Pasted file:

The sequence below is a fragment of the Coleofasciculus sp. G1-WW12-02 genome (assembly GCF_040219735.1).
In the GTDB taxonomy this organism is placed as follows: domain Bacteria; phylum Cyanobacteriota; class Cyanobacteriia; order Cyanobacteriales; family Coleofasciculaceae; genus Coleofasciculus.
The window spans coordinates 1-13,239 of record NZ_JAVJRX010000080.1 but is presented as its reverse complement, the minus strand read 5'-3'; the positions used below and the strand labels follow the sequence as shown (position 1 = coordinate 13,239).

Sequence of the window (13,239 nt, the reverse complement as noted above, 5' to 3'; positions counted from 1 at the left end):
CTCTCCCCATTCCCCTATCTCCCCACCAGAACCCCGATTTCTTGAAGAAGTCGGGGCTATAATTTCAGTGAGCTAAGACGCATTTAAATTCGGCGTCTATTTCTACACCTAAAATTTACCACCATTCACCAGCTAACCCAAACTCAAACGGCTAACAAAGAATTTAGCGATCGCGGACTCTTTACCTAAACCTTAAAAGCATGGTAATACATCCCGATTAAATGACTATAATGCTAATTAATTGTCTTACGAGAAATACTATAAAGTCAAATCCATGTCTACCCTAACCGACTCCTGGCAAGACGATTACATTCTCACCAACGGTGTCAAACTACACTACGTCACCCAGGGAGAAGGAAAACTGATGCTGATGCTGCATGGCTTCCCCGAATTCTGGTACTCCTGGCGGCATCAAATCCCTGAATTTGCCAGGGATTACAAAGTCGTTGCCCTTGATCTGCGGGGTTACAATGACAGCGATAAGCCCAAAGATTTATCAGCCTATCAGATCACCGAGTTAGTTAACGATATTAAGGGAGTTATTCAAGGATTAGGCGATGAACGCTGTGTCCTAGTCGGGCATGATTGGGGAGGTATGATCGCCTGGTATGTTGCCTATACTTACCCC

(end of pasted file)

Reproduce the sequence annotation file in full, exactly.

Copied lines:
The sequence below is a fragment of the Coleofasciculus sp. G1-WW12-02 genome (assembly GCF_040219735.1).
In the GTDB taxonomy this organism is placed as follows: domain Bacteria; phylum Cyanobacteriota; class Cyanobacteriia; order Cyanobacteriales; family Coleofasciculaceae; genus Coleofasciculus.
The window spans coordinates 1-13,239 of record NZ_JAVJRX010000080.1 but is presented as its reverse complement, the minus strand read 5'-3'; the positions used below and the strand labels follow the sequence as shown (position 1 = coordinate 13,239).

Sequence of the window (13,239 nt, the reverse complement as noted above, 5' to 3'; positions counted from 1 at the left end):
CTCTCCCCATTCCCCTATCTCCCCACCAGAACCCCGATTTCTTGAAGAAGTCGGGGCTATAATTTCAGTGAGCTAAGACGCATTTAAATTCGGCGTCTATTTCTACACCTAAAATTTACCACCATTCACCAGCTAACCCAAACTCAAACGGCTAACAAAGAATTTAGCGATCGCGGACTCTTTACCTAAACCTTAAAAGCATGGTAATACATCCCGATTAAATGACTATAATGCTAATTAATTGTCTTACGAGAAATACTATAAAGTCAAATCCATGTCTACCCTAACCGACTCCTGGCAAGACGATTACATTCTCACCAACGGTGTCAAACTACACTACGTCACCCAGGGAGAAGGAAAACTGATGCTGATGCTGCATGGCTTCCCCGAATTCTGGTACTCCTGGCGGCATCAAATCCCTGAATTTGCCAGGGATTACAAAGTCGTTGCCCTTGATCTGCGGGGTTACAATGACAGCGATAAGCCCAAAGATTTATCAGCCTATCAGATCACCGAGTTAGTTAACGATATTAAGGGAGTTATTCAAGGATTAGGCGATGAACGCTGTGTCCTAGTCGGGCATGATTGGGGAGGTATGATCGCCTGGTATGTTGCCTATACTTACCCC